Investors continue to move offshore

Laura du Preez | 08 December 2021

Laura du Preez has been writing about personal finance topics for more than 20 years, including eight years as personal finance editor for two leading media houses. 

South Africans continue to invest large amounts of money in unit trusts exposed to foreign markets - on the back of strong performance from these markets over the past decade, rand depreciation and a gloomy outlook for the local economy.

This is according to the latest statistics released by the Association for Savings and Investment South Africa (ASISA) that show some R35 billion invested over the year to the end of September in rand-denominated global portfolios, including R5.8 billion over the most recent quarter, according to Sunette Mulder, senior policy adviser for ASISA.

Rand-denominated global equity portfolios which must invest at least 80% of their funds in share markets outside of South Africa have, on average, delivered double-digits annual returns over the past one, five and 10-year periods, Mulder says.

Local equity funds, by comparison, have delivered lower returns on average over the past five and 10 years.  

The average annual returns for the key unit trust sub-categories over the past 10 years are shown in the graph alongside.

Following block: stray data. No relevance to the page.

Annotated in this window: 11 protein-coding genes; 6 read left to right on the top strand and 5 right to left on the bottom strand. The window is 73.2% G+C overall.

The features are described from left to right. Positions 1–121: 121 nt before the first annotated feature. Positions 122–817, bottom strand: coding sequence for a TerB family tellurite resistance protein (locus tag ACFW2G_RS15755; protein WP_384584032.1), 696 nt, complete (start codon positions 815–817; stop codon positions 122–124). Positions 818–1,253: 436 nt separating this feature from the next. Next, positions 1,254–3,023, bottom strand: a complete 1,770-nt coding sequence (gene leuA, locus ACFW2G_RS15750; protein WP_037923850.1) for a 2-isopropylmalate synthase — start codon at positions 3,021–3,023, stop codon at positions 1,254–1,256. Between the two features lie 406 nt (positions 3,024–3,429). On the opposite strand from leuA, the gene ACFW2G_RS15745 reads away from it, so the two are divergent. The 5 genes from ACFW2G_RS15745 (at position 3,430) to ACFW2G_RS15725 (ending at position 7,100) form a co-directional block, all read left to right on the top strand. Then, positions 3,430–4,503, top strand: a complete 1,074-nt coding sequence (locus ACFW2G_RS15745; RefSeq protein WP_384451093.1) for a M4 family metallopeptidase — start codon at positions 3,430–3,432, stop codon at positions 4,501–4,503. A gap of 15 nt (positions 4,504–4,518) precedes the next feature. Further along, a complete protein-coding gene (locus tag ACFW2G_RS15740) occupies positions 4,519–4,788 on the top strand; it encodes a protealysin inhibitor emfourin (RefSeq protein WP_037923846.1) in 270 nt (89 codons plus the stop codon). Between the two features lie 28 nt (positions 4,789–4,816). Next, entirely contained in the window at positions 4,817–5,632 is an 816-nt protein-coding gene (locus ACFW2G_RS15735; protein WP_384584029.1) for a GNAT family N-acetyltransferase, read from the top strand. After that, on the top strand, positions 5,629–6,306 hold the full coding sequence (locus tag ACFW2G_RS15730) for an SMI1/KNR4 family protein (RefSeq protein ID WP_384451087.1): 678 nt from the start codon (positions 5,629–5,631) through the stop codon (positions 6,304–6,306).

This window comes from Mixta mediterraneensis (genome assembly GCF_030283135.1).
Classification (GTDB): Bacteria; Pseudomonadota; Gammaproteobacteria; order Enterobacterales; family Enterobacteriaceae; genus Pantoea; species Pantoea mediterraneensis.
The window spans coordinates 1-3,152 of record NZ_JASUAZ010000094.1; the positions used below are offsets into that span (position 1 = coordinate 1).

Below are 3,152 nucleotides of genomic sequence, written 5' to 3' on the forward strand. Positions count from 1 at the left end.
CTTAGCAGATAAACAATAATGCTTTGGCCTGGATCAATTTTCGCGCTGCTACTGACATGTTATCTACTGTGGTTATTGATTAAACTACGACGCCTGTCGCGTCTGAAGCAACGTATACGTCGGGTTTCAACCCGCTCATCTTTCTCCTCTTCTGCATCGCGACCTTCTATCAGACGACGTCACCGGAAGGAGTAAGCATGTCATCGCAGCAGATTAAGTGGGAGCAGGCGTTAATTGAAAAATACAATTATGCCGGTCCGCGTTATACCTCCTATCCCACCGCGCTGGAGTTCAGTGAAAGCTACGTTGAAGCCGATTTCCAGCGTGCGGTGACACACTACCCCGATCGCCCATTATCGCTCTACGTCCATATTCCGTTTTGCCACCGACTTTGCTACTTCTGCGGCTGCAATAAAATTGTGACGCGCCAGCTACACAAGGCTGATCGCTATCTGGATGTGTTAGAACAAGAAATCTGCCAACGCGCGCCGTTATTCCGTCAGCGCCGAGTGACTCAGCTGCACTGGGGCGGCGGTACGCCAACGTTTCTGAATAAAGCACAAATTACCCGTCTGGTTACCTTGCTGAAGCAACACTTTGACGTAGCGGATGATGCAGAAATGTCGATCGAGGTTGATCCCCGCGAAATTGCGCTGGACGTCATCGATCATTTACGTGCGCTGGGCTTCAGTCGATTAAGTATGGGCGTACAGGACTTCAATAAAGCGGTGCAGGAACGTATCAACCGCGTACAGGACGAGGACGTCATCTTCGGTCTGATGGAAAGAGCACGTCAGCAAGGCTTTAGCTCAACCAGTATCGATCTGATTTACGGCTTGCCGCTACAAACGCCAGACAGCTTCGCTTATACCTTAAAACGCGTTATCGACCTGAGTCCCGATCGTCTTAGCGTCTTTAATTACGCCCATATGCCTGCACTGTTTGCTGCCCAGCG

However, over the past year, local equity funds delivered on average double (28%) what global equity funds returned (14%), the graph of the one-year returns shows.

This demonstrates the benefit of being diversified across both global and local markets.

Investment tip

To see where different funds invest, try our Fund Classification tool

Offshore diversification is good

It is good to have exposure to global markets rather than only be invested locally, as it gives you greater diversification and potentially increases returns by exposing you to different factors that drive returns, Nimisha Bhawan, the head of investment advisory at Alexander Forbes, told a recent webinar on global investing.

Bhawan says South Africa’s equity market is among the most concentrated in the world, which is why diversification is important. Read more: Why should I diversify my investments?

Pieter Koekemoer, head of retail investing at Coronation, says South African investors who restrict their universe to domestic assets not only miss out on opportunities in industries that are hardly present in the local market, such as information technology, biotechnology, electronics, pharmaceuticals, but also on a much wider opportunity set within those industries.

By opening up your investment universe, you gain access to a more diverse opportunity set, as well as to better businesses with better earnings prospects, he says.